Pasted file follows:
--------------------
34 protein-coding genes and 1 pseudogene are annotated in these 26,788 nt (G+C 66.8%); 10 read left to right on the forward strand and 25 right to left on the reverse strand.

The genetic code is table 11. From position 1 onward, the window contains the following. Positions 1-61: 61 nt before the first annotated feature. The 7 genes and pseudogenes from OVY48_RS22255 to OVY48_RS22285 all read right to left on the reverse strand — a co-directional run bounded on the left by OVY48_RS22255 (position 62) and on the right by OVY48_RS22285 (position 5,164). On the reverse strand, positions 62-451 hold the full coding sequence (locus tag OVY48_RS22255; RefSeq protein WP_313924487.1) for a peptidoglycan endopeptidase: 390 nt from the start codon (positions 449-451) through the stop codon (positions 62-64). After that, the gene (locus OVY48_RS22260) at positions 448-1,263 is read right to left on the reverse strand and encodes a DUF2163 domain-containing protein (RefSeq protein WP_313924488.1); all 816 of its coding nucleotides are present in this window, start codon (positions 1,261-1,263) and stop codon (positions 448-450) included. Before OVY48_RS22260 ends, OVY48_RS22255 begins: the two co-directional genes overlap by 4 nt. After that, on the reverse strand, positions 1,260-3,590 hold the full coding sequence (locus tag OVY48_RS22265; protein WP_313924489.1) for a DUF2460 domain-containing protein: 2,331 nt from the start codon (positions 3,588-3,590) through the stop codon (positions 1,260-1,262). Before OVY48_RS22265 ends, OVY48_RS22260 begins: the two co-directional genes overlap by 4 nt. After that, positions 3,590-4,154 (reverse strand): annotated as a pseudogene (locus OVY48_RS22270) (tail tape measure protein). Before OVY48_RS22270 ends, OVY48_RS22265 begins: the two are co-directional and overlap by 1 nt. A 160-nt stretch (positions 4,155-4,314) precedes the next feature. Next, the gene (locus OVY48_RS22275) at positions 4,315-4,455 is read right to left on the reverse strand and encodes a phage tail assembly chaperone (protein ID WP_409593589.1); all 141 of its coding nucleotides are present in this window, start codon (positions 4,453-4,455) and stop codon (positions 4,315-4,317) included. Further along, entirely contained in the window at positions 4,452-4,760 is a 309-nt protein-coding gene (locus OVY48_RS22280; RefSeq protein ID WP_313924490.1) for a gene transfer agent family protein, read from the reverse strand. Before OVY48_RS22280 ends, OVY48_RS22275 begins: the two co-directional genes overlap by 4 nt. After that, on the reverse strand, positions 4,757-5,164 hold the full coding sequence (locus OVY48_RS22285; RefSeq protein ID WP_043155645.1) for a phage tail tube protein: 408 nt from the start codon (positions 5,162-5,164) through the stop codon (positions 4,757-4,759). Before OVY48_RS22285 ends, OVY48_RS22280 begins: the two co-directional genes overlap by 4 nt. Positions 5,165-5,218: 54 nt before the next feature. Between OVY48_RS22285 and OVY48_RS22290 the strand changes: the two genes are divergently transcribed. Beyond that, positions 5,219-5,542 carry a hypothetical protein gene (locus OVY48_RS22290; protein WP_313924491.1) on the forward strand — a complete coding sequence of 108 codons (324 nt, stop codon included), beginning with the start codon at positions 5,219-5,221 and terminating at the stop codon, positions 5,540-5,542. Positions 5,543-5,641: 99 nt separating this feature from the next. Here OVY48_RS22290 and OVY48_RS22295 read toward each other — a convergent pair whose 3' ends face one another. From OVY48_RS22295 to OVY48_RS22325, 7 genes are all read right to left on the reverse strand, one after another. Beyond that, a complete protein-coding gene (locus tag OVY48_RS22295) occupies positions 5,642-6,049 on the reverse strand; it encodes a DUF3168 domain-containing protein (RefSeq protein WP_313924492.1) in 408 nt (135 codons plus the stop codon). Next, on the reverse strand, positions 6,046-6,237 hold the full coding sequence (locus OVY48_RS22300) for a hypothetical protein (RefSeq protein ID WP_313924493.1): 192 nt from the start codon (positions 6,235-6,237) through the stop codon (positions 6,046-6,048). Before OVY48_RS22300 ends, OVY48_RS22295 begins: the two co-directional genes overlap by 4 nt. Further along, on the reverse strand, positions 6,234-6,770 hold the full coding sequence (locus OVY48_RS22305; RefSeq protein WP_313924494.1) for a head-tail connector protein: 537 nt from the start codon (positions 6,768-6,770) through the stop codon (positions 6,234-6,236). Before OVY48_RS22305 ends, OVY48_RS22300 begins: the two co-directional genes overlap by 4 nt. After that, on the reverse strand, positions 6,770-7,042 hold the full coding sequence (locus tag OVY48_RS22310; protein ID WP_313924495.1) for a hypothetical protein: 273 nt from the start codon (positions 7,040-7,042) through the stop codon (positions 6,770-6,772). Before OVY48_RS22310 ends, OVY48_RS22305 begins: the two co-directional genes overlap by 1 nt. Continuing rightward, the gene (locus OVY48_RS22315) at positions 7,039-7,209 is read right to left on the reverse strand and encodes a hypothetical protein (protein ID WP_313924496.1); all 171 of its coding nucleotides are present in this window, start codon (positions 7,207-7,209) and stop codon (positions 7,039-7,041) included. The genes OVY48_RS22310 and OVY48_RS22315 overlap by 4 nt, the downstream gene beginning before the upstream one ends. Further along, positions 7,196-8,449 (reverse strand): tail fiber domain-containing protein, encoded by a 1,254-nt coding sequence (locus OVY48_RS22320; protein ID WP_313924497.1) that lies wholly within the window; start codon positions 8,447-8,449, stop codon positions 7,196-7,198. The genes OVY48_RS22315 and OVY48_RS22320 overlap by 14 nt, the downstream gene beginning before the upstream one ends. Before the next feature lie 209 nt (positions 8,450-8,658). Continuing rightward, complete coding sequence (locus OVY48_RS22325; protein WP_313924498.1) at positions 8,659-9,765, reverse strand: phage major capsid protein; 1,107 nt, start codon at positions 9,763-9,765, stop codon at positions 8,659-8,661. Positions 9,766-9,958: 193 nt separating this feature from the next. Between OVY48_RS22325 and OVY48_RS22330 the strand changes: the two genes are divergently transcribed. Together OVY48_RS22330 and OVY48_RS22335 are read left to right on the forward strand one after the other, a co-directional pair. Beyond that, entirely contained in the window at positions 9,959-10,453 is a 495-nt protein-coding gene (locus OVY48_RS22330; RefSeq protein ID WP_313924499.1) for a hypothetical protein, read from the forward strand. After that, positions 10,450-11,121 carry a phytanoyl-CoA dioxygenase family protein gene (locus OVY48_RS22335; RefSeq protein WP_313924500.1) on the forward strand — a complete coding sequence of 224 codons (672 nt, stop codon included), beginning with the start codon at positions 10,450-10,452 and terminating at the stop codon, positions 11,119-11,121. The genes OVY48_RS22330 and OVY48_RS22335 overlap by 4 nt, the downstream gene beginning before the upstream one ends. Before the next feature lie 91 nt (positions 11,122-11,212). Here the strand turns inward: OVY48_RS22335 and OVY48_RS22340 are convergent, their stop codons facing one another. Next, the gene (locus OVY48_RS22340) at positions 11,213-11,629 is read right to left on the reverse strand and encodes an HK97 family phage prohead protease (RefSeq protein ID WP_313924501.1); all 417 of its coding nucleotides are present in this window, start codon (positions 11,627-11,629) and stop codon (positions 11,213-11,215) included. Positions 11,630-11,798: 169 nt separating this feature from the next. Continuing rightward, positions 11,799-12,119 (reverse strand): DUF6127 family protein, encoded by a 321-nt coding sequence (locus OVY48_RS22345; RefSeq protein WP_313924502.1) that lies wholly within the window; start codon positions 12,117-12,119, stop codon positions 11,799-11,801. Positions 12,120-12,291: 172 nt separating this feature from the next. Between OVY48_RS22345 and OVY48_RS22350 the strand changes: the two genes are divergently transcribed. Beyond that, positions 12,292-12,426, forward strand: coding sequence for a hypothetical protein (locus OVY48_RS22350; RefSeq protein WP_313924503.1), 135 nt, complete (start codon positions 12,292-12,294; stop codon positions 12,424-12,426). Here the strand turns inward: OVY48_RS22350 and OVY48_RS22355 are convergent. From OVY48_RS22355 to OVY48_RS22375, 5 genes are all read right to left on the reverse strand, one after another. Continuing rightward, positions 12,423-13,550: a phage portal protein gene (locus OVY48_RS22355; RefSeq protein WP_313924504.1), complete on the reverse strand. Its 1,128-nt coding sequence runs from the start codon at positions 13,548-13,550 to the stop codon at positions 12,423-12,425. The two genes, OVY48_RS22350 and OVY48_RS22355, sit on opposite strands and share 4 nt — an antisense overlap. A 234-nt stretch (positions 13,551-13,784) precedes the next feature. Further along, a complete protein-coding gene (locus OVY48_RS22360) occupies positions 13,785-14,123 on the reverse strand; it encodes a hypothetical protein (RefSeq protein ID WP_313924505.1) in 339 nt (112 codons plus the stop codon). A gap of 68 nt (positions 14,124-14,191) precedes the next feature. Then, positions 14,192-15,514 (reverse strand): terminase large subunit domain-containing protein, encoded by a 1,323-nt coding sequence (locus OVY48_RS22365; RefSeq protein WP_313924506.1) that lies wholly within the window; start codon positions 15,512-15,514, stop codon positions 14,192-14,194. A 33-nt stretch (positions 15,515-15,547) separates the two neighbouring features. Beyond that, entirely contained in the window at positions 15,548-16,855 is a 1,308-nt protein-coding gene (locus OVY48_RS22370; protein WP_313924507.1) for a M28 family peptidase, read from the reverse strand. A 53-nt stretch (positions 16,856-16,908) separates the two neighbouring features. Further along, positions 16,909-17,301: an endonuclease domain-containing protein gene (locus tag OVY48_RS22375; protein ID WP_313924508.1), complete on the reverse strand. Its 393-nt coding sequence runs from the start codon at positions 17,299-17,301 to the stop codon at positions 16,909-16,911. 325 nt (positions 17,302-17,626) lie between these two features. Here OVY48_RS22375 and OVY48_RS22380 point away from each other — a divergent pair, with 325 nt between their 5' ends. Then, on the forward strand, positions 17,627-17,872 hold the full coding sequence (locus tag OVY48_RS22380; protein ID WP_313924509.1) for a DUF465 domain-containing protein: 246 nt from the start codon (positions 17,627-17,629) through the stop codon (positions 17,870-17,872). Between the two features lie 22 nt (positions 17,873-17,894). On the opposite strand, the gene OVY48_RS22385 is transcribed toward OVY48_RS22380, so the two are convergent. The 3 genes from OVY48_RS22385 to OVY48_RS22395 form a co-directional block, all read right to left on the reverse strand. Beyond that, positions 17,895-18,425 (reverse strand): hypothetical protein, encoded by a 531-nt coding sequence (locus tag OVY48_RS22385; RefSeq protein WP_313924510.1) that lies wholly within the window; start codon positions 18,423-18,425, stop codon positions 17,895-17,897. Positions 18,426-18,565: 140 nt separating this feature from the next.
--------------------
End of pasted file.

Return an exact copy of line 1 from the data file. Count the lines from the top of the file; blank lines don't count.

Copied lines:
34 protein-coding genes and 1 pseudogene are annotated in these 26,788 nt (G+C 66.8%); 10 read left to right on the forward strand and 25 right to left on the reverse strand.